1 0 Tag Archives: Foreign exchange market
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Technical analysis of stock trends

If you have ever indulged in any form of stock trading, you would definitely have taken a look at a price chart at some point in time to study price movements. For many investors and analysts, a stock price chart is the starting point for carrying out an analysis and even people who do not believe in technical analysis use charts from time to time. Charts can provide a lot of information in a very short space of time.

For instance, if you are looking at long-term investment, you can take a quick look at a price chart of say five years and determine at a single glance how investors have been rewarded. If you see a lot of upward and downward price movements, obviously the stock is much more volatile than a stock where the movement is relatively even. However, if you know how to read a chart properly, that is a lot more information you can gather and then these simple self-evident facts.

It is important to remember that charts can generate two types of trading information that can be used to forecast future price movements. A continuation pattern suggests that the trend being studied will continue while a reversal pattern suggests that the direction of the trend is about to reverse. Charging does not pretend to be an exact science [except to its most ardent proponents] and the use of patterns and their identification can be a difficult process which involves subjective judgment.

A fundamental principle of technical analysis is that a market’s price reflects all relevant information, so their analysis looks at the history of a security’s trading pattern rather than external drivers such as economic, fundamental and news events. Price action also tends to repeat itself because investors collectively tend toward patterned behavior – hence technicians’ focus on identifiable trends and conditions

While fundamental analysts examine earnings, dividends, new products, research and the like, technical analysts examine what investors fear or think about those developments and whether or not investors have the wherewithal to back up their opinions; these two concepts are called psych (psychology) and supply/demand. Technicians employ many techniques, one of which is the use of charts. Using charts, technical analysts seek to identify price patterns and market trends in financial markets and attempt to exploit those patterns. Technicians use various methods and tools, the study of price charts is but one. Technicians using charts search for archetypal price chart patterns, such as the well-known head and shoulders or double top/bottom reversal patterns, study technical indicators, moving averages, and look for forms such as lines of support, resistance, channels, and more obscure formations such as flags, pennants, balance days and cup and handle patterns. Technical analysts also widely use market indicators of many sorts, some of which are mathematical transformations of price, often including up and down volume, advance/decline data and other inputs. These indicators are used to help assess whether an asset is trending, and if it is, the probability of its direction and of continuation. Technicians also look for relationships between price/volume indices and market indicators. Examples include the relative strength index, and MACD. Other avenues of study include correlations between changes in options (implied volatility) and put/call ratios with price. Also important are sentiment indicators such as Put/Call ratios, bull/bear ratios, short interest, Implied Volatility, etc.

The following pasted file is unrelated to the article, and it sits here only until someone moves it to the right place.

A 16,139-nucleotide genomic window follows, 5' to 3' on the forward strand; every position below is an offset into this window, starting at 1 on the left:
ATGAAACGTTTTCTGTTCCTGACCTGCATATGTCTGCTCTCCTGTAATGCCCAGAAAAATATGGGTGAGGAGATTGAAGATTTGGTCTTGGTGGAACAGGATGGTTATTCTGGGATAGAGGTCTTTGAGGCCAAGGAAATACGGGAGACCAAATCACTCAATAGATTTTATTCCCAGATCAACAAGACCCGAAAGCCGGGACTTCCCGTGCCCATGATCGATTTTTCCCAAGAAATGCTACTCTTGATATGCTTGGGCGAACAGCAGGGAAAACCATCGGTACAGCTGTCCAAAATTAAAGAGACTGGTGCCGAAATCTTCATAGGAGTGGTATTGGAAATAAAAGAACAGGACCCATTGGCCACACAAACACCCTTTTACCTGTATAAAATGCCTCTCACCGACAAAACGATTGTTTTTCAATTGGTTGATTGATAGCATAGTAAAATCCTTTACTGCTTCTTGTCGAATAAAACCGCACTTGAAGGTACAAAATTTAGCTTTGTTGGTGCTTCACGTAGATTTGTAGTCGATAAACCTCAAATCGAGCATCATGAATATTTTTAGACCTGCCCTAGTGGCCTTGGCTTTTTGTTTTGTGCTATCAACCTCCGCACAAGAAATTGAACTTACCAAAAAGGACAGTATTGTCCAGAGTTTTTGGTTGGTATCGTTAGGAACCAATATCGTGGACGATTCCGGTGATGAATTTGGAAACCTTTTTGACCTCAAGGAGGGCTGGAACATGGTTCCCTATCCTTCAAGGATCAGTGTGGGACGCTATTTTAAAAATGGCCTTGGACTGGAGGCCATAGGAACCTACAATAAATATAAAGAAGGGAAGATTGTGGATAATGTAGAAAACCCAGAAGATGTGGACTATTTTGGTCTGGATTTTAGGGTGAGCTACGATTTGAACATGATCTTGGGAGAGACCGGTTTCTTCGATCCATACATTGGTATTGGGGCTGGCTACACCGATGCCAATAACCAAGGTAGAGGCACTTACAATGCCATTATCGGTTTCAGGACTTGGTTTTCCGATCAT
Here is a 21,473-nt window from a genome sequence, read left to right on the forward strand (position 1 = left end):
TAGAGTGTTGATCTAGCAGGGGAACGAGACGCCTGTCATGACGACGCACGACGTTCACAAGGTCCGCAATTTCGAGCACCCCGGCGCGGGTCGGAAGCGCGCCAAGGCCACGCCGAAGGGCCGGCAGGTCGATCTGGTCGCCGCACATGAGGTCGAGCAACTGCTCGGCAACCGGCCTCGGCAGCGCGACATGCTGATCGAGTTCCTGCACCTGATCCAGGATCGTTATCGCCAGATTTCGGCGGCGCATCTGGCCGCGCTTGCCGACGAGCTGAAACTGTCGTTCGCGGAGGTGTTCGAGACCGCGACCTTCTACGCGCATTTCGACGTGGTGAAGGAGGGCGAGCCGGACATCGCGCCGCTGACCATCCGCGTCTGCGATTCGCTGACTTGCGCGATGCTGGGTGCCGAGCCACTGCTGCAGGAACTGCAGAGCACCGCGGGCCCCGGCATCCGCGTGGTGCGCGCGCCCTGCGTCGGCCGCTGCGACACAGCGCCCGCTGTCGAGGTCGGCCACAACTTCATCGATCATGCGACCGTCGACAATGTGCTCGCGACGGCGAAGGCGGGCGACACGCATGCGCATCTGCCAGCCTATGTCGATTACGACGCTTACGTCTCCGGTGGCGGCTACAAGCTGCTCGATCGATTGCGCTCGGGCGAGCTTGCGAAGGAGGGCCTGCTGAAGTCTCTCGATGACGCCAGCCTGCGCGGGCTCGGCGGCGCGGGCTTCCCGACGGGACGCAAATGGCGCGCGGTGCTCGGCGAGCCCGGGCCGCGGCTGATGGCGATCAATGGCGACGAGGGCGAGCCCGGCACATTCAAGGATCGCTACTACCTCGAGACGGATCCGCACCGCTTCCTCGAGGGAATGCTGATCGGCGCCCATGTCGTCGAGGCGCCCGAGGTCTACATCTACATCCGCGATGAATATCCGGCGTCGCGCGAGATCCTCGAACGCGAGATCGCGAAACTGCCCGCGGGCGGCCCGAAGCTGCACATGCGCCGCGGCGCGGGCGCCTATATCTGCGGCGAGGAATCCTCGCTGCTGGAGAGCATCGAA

There are many techniques in technical analysis. Adherents of different techniques (for example, candlestick charting, Dow Theory, and Elliott wave theory) may ignore the other approaches, yet many traders combine elements from more than one technique. Some technical analysts use subjective judgment to decide which pattern(s) a particular instrument reflects at a given time and what the interpretation of that pattern should be. Others employ a strictly mechanical or systematic approach to pattern identification and interpretation.
Technical analysis is frequently contrasted with fundamental analysis, the study of economic factors that influence the way investors price financial markets. Technical analysis holds that prices already reflect all such trends before investors are aware of them. Uncovering those trends is what technical indicators are designed to do, imperfect as they may be. Fundamental indicators are subject to the same limitations, naturally. Some traders use technical or fundamental analysis exclusively, while others use both types to make trading decisions.

Characteristics of technical analysis

Technical analysis employs models and trading rules based on price and volume transformations, such as the relative strength index, moving averages, regressions, inter-market and intra-market price correlations, business cycles, stock market cycles or, classically, through recognition of chart patterns.
Technical analysis stands in contrast to the fundamental analysis approach to security and stock analysis. Technical analysis analyzes price, volume and other market information, whereas fundamental analysis looks at the facts of the company, market, currency or commodity. Most large brokerage, trading group, or financial institutions will typically have both a technical analysis and fundamental analysis team.
Technical analysis is widely used among traders and financial professionals and is very often used by active day traders, market makers and pit traders. In the 1960s and 1970s it was widely dismissed by academics. In a recent review, Irwin and Park reported that 56 of 95 modern studies found that it produces positive results but noted that many of the positive results were rendered dubious by issues such as data snooping, so that the evidence in support of technical analysis was inconclusive; it is still considered by many academics to be pseudoscience. Academics such as Eugene Fama say the evidence for technical analysis is sparse and is inconsistent with the weak form of the efficient-market hypothesis. Users hold that even if technical analysis cannot predict the future, it helps to identify trading opportunities.